The image is something I drew on the cover page of my journal I wrote while hitch-hiking around the country back in 1987. It captures the essence of the human condition. We are made of “dust” – all that we do and all that we are is destined to crumble to nothing. But on the other hand, being trapped forever in our current condition would be quite hellish. So we are dancing on the razor’s edge between existence and the abyss. Not a bad place to be when you think about it. Indeed, it seems to be the only place we could be!
The impermanence of life became quite vivid recently. This site has been online since February 11, 2001. I’ve put countless hours into it, first as a convinced Bible believing Christian, then as a skeptical mystic, and finally as an atheist. It records my changes and the reasons for them, the questions I struggled with, and the many answers my fine friends have contributed along the way. Then on February 17, 2017 the server hosting this site crashed. The company which had been hosting it for the last sixteen years was not been able to provide any backups, claiming they all had mysteriously become corrupted through some mechanical failure. It seems more likely that they simply failed to configure the backups correctly. In any case, I had, fortunately, made my own backup a couple years ago and so have been able to recover about 80% of the posts (62,624) spanning the time from when the forum opened in June 7, 2007 to October 25, 2014.
This experience really brings home the fact that nothing is permanent. Our lives and our work are like footprints in the sand, destined to be washed away by wind and rain no matter what we do. On the upside, it also means that things we wish were not on the internet are also destined to pass. The new “old adage” that “once on the internet, always on the internet” is not really true. There are literally thousands of posts that were published on my site for many years that already have vanished because Google and Bing clear their cache frequently. I was hoping I could automate a Google search to find the old posts and reinsert them in my database, but they simply don’t exist anywhere any more as far as I can tell.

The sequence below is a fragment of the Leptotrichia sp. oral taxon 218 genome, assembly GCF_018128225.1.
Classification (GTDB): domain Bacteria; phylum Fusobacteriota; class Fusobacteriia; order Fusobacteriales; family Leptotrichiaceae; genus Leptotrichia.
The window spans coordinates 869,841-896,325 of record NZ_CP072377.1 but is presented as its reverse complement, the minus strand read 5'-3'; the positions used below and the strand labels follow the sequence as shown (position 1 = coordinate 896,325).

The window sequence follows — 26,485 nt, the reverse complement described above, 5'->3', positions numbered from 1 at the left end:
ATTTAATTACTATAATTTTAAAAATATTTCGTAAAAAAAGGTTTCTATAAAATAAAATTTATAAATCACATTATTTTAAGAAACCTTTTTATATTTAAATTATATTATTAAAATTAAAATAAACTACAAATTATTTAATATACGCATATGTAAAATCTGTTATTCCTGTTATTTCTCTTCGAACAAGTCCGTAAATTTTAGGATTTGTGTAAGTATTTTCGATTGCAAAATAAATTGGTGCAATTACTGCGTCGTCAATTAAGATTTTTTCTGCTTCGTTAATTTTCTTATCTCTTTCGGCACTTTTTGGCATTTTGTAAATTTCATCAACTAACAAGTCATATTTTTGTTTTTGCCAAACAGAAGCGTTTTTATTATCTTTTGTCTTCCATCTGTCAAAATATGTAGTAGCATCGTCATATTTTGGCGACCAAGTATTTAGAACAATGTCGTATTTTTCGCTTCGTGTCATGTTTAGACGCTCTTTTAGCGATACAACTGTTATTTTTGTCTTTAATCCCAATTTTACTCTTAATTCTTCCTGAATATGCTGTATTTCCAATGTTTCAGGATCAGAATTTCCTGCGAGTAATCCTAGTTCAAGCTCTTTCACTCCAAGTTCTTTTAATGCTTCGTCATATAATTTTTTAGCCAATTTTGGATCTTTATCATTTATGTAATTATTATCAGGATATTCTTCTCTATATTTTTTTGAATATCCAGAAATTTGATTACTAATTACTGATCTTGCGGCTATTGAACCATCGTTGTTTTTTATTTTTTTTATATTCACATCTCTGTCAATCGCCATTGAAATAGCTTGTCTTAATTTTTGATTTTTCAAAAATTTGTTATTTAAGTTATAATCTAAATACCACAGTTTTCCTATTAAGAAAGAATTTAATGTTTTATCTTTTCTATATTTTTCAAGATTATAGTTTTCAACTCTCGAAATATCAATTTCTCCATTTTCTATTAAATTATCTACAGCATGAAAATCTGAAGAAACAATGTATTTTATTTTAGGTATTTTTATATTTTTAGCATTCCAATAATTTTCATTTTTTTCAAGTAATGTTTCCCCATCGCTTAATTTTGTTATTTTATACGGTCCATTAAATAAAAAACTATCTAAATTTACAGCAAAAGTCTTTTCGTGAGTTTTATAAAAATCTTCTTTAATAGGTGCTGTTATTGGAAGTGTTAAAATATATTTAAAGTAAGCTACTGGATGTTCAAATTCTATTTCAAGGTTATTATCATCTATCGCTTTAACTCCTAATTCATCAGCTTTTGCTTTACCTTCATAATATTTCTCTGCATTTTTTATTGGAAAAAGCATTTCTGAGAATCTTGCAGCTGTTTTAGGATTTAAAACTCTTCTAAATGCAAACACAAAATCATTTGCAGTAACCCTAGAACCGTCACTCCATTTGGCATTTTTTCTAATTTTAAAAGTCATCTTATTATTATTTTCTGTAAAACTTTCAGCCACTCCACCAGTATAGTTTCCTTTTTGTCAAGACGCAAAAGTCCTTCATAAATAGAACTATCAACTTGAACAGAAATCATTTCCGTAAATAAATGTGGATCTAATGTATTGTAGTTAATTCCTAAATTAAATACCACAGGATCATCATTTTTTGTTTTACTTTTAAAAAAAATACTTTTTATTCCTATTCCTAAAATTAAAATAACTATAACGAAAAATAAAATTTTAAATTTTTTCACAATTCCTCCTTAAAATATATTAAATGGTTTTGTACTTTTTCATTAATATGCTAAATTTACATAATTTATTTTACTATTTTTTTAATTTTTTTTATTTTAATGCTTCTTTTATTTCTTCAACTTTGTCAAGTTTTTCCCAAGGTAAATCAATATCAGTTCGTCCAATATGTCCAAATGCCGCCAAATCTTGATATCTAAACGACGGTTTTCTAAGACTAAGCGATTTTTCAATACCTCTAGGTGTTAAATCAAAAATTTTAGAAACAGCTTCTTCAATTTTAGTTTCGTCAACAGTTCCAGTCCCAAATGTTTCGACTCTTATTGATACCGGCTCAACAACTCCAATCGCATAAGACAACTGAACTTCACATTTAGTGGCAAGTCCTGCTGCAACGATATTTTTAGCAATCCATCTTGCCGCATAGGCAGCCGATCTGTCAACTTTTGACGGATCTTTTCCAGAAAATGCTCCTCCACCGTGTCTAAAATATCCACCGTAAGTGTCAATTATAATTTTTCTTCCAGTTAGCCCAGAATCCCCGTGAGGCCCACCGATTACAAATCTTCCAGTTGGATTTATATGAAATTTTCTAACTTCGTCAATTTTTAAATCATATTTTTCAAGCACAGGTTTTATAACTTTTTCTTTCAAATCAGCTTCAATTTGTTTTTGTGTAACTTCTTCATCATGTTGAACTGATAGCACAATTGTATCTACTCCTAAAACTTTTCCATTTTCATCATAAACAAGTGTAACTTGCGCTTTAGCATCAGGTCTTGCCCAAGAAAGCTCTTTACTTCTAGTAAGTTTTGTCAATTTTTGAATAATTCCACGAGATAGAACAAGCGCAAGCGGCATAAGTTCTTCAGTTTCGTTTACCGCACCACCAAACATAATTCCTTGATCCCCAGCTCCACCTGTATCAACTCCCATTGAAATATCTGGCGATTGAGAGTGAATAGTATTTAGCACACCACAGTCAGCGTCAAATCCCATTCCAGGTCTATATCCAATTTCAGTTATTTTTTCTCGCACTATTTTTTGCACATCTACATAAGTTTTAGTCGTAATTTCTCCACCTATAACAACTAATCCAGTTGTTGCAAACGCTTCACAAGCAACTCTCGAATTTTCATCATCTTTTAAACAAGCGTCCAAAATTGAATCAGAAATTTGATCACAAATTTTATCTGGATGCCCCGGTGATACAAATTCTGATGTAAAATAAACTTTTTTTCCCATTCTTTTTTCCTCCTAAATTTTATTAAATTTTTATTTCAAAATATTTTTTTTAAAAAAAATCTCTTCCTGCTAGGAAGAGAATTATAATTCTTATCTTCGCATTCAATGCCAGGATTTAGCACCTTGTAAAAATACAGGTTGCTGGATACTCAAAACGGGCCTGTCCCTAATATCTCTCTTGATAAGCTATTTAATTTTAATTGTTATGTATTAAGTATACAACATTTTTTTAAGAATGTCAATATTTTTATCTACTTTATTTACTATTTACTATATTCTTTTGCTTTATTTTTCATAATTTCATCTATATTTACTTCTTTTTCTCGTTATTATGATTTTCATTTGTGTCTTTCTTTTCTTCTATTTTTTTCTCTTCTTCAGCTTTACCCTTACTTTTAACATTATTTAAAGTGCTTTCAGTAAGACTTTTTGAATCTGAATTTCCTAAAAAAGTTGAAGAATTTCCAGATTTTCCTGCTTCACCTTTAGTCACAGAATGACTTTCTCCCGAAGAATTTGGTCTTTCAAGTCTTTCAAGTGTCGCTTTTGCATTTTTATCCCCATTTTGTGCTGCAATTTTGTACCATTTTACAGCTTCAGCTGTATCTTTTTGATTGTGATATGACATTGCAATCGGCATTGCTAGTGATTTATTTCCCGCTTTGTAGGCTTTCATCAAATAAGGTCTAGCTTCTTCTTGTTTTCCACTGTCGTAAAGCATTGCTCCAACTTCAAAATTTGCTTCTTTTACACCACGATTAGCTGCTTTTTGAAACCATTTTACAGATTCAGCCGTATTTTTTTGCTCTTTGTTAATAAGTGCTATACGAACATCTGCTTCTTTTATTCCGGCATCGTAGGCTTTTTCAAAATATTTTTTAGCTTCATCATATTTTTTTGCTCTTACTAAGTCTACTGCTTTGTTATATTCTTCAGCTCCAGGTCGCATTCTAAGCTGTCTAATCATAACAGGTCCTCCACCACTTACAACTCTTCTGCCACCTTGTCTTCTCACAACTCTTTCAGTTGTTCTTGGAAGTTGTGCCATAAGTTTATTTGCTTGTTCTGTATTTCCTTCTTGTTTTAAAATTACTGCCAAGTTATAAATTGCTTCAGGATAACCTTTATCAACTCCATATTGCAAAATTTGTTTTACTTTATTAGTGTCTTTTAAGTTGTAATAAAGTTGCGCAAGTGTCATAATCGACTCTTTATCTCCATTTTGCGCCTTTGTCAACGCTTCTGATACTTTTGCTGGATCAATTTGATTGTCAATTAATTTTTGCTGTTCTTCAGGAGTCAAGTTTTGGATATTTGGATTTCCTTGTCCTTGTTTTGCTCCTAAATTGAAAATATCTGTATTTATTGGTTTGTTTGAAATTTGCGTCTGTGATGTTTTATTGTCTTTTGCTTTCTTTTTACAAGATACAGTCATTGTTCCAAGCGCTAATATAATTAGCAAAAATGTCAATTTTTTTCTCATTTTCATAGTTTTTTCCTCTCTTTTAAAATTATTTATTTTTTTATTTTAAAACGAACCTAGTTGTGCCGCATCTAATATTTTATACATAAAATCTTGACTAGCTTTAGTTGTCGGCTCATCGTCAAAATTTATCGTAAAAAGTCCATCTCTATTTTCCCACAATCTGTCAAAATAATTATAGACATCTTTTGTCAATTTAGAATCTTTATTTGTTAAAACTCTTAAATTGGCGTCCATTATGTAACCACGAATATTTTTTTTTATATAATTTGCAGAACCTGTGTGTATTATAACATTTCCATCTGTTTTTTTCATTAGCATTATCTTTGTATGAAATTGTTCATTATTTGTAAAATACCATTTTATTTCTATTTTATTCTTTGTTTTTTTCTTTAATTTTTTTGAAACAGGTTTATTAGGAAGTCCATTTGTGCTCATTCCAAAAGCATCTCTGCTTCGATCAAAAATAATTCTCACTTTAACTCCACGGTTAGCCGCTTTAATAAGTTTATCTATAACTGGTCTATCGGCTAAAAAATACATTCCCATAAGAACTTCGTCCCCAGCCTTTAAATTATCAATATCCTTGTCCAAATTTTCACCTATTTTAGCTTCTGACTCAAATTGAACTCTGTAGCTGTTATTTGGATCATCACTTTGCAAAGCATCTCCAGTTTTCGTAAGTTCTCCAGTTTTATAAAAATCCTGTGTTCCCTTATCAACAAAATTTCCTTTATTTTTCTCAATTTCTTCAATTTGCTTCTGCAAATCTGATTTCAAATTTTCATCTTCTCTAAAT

It’s not the same with this blog though. As it turns out, the Wayback Machine (Internet Archive) took snapshots of all my blog articles, so I will be able to retrieve them and their comment streams. I don’t know why they do this for WordPress blogs but not vBulletin forums.
I look forward to continuing our many conversations. Here’s the link to the forum.